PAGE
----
‐ It is contradictory to first ask for a test with a higher sensitivity and then sort using this
method, which is not considered sufficient.
‐ If a test is positive, the patient has a right to a proper examination, i.e. a colposcopy,
cytology and histology depending on the situation.
‐ Industrial triage is not sufficient.
‐ Triage is a military process for when there insufficient resources (disasters, accidents
or in war). In Europe, we currently have neither war nor a shortage of gynaecologists.
This military method cannot be accepted in civil circumstances.
Commentaire [S1]: Importance or
seriousness
5 - Prevention of cervical cancer in Mali
1 °) Screening and treatment of precancerous cervical lesions in Mali using visual inspection
methods further to application of acetic acid and Lugol’s solution, by Toure Moustapha,
Traoré Alassane, Binta Keita, Tegueté Ibrahim, Traoré Cheick and Traoré Youssouf.
Cervical cancer is the second most common cancer among women in the world with 452,000
new cases per year. In Mali it is the most common cancer among women. According to a
study conducted in 2008, its rate of occurrence is 27 per 100,000 women per year. Cervical
cancer mortality and morbidity rates are growing. In Mali, as in most developing countries,
three-quarters of the cases are diagnosed at a late stage. It is a real public health problem in
Mali.
Visual tests after application of acetic acid and Lugol’s solution were used with the following
results:
The study was conducted throughout the country, under the aegis of the National Directorate
of Health and the Malian Society of Gynaecology Obstetrics and with the participation of 28
physicians, 52 midwives and 3 health technicians, between February 2001 and April 2010.
26,164 women were screened. 2,093 (8%) tested positive and 24,070 (92%) tested negative.
The age range was between 25 and 59 years, with an average of 39.6 years plus or minus 7.
38% were illiterate.
The number of pregnancies varied from 0 to 20, with an average of 5.25 (the fertility rate is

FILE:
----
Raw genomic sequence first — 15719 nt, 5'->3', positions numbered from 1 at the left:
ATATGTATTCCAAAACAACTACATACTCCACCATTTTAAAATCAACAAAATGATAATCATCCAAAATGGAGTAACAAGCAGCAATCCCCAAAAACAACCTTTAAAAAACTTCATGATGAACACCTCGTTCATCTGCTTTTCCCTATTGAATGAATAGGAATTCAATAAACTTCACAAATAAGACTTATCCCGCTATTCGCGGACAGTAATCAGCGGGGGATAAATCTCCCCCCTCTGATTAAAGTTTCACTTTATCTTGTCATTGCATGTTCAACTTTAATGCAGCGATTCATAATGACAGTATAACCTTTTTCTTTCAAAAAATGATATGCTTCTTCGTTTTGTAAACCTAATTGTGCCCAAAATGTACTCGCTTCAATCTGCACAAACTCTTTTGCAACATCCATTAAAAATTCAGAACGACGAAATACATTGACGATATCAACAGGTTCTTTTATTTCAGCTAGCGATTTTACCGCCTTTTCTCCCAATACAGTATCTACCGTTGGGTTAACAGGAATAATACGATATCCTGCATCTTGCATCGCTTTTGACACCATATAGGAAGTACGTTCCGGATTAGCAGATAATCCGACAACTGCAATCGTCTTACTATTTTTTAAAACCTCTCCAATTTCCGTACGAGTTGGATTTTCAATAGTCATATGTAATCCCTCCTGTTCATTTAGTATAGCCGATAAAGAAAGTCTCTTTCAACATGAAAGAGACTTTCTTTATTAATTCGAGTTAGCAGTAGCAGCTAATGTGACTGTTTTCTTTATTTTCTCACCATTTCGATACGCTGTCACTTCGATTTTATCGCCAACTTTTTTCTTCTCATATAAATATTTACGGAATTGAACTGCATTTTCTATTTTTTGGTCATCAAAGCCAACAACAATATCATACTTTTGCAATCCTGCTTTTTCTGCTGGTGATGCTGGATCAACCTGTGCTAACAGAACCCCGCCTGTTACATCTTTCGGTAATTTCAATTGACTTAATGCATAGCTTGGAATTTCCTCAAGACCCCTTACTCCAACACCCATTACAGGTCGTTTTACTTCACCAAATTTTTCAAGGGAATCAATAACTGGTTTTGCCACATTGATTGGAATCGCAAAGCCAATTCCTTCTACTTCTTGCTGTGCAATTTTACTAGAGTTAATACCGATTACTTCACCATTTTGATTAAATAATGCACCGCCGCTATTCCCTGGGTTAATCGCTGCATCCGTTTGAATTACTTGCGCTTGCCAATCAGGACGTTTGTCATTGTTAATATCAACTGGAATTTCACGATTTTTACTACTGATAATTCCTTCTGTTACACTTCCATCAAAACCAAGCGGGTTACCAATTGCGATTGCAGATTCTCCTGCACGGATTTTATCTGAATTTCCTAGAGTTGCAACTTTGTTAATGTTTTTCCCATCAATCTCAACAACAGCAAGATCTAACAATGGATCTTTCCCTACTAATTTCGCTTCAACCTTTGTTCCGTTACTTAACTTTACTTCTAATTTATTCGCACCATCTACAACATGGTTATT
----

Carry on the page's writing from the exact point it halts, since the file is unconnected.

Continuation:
about 6 children per woman).
The histological diagnosis was as follows: 489 cases of cervicitis; 332 condylomas, 680
dysplasias and 261 cancers, observed mostly at a late stage.
Treatment methods included cryotherapy, loop diathermy treatment (in about 40% of cases),
conisation and surgery.
In conclusion: screening for precancerous lesions of the cervix by acetic acid and Lugol’s
solution offers an alternative to vaginal cervical smears for countries with limited resources
and insufficient qualified personnel. It can be used at low cost, is easy to organise with staff
in basic centres. Rapid availability of results allows immediate treatment of lesions.
2) Vaccination against the papilloma virus in Mali, by Toure Moustapha, Diallo Fanta Siby
and Traoré Alassane
Like other countries in the epidemiological area of West Africa, Mali has embarked on a new
process to strengthen its expanded routine vaccination programme by introducing
vaccination against the papilloma virus. This is in line with commitments under the Global
Vaccine Action Plan as part of efforts to meet the Millennium Development Goals.
According to a study carried out in Mali in 2008, the occurrence of cervical cancer is
estimated to be 27 per 100,000 women per year; with 89.7% of cervical cancer cases
associated with HPV.
A pilot study was undertaken under the aegis of the National Health Directorate’s National
Vaccination Centre, in two urban and rural areas covering 416 villages and 38
neighbourhoods, with 231 vaccinators, 4 national supervisors and 8 district supervisors. It
produced the following results.
In rural areas, the target population was estimated at 7,373 10-year-old girls, of whom 5,335
were enrolled at school and 2,038 were in the community. 100% were vaccinated during their
first visit.
In urban areas, the target population was estimated at 3,668 10-year-old girls, of whom
3,235 were enrolled at school and 169 were in the community. 93% were vaccinated
Conclusion: The results of this pilot study (100% of the vaccination rate in rural areas and
93% in urban areas) revealed that HPV vaccination is possible in our country. It is hoped that
it will be possible to roll the programme out across the whole of Mali. The results of the
second visit should be received soon.